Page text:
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Abstract thinkers have the most vital nontechnical DevOps skill

Take a close look at a Picasso, and explore how those abstract shapes form a complete picture. You'll be flexing an important DevOps skill: abstract thinking.

Ever notice that a lot of tech-heads are musicians? There's a lot of jamming and spinning going on in the techosphere. It makes sense, as music and software have something in common: It's all about working with abstract constructs. You can't touch software; you can only interact with it.

It's the same with music. There's no point in time in which a melody exists. A tune exists only in your memory, over time. Being able to identify and manipulate abstract constructs is the work of both musician and developer.

So, when someone asks me to name an important DevOps engineer skill, my usual answer is abstract thinking.

DevOps: a world of pure abstraction

For the most part, in DevOps, hardware has gone away. Most of us no longer install machines on racks in an air-cooled data center. Our work is to interact with Amazon Web Services, Microsoft Azure, Google Compute Engine or other providers to create VMs, containers and services in the cloud. These cloud entities become our application's environment. Any metal that exists is well-removed from our day-to day-experience. We work in a world of abstraction.

Still, the real world lingers on. We describe the abstracted world in terms of the attributes and behaviors that we encounter in the concrete, real world. For example, when configuring a VM, we still refer to memory as RAM. Processing is described as CPU. We talk about networking terms of addresses, ports and routing. We take the attributes we encounter in the real world and apply them to the concepts we imagine. Abstracting away the properties and behaviors of real-world things into an identifiable model allows us to manipulate imaginary things to concrete ends.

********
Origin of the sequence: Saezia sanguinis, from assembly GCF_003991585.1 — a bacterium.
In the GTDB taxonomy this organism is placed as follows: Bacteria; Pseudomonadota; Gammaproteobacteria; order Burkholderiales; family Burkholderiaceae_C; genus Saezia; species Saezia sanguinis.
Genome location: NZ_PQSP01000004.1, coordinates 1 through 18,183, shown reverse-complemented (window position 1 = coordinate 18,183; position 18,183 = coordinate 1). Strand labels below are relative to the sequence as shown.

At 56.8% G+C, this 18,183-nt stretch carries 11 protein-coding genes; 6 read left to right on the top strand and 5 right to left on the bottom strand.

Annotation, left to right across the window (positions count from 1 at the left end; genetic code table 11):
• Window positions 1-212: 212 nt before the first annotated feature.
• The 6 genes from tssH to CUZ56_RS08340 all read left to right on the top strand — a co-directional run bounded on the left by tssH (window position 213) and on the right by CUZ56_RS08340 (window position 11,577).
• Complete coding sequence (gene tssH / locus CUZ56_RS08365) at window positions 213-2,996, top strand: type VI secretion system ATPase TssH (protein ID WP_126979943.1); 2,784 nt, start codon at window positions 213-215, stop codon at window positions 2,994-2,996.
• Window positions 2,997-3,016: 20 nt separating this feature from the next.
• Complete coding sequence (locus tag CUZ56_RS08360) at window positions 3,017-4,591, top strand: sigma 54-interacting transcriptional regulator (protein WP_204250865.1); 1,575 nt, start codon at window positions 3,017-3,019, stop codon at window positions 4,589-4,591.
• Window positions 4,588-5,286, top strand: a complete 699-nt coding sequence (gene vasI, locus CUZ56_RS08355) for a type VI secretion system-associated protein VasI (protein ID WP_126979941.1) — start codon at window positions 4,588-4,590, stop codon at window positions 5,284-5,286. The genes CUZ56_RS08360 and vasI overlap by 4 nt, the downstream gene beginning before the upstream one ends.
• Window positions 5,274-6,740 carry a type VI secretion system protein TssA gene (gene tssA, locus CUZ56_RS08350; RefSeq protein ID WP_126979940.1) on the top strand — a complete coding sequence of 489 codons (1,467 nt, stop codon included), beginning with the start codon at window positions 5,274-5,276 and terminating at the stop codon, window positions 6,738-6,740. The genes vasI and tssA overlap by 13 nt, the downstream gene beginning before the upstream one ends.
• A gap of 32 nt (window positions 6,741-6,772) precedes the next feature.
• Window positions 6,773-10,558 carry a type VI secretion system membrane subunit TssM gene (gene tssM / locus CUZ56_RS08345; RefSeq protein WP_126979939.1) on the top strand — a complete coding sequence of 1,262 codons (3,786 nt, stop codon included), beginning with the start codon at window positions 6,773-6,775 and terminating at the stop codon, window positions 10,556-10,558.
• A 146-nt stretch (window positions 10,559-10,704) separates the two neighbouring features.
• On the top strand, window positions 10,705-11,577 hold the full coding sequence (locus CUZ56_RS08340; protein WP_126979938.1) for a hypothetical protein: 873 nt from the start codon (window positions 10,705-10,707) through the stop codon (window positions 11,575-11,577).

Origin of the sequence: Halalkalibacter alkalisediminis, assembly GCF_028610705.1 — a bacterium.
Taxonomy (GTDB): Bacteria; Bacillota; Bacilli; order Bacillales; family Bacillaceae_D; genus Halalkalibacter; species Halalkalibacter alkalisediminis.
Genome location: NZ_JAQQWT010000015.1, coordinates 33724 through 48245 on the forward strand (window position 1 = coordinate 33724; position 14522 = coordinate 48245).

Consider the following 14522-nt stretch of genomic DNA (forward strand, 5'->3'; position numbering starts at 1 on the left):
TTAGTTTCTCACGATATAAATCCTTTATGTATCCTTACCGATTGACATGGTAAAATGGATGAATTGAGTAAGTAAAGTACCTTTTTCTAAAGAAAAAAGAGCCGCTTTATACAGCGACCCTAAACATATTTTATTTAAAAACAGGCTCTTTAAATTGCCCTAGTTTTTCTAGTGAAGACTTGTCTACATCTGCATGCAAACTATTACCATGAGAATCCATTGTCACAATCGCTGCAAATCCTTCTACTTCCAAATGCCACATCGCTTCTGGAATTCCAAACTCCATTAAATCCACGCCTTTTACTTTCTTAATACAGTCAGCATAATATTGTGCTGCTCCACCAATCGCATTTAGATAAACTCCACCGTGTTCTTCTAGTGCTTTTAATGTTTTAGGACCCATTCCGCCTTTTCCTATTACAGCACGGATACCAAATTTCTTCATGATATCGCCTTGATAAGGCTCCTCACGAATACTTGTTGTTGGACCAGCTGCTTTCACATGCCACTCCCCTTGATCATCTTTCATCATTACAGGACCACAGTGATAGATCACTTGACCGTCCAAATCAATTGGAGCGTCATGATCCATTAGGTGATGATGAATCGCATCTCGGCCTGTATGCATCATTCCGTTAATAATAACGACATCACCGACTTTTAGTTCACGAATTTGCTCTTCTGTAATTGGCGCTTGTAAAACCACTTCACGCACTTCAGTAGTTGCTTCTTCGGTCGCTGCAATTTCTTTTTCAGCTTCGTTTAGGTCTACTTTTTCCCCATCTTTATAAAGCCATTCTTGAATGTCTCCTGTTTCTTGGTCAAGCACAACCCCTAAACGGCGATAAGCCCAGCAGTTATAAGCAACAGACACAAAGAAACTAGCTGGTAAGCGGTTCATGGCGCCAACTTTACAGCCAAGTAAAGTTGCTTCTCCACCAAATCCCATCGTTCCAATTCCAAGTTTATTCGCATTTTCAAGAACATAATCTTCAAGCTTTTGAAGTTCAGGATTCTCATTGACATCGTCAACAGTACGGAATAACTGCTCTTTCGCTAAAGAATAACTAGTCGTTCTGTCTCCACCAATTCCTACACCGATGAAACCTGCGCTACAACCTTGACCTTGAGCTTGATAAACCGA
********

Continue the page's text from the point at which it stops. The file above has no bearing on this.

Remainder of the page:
That's the good news.

DevOps engineer skills in action

The bad news is not all of us working in the cloud have the understanding of abstraction required to work creatively. Sure, we can set values in a configuration file that gets consumed by some sort of cloud-based technology down the pike. But how many of us really understand the underlying abstraction? There's a difference between manipulating a technology and understanding it. Many can drive a car; few can design one.

The ability to design is an essential DevOps engineer skill. Intrinsic to being able to design is thinking in the abstract. But, according to Jean Piaget's theory of cognitive development, we're not born with the ability to think abstractly; we develop it as we mature. It takes instruction, practice and perseverance.

How do we develop our ability to think abstractly? Engage in activities that require a high degree of abstract thinking, like making music.

How to improve abstract thinking

Again, many tech-heads, particularly software developers, are active musicians, and musicians have engaged in structured abstraction for centuries. What's a beat if not a way to structure time? What's a scale if not a way to organize pitches into a consistent, identifiable, extensible segmentation of sound? What's style but a way to define an overall framework to which a variety of musical constructs conform?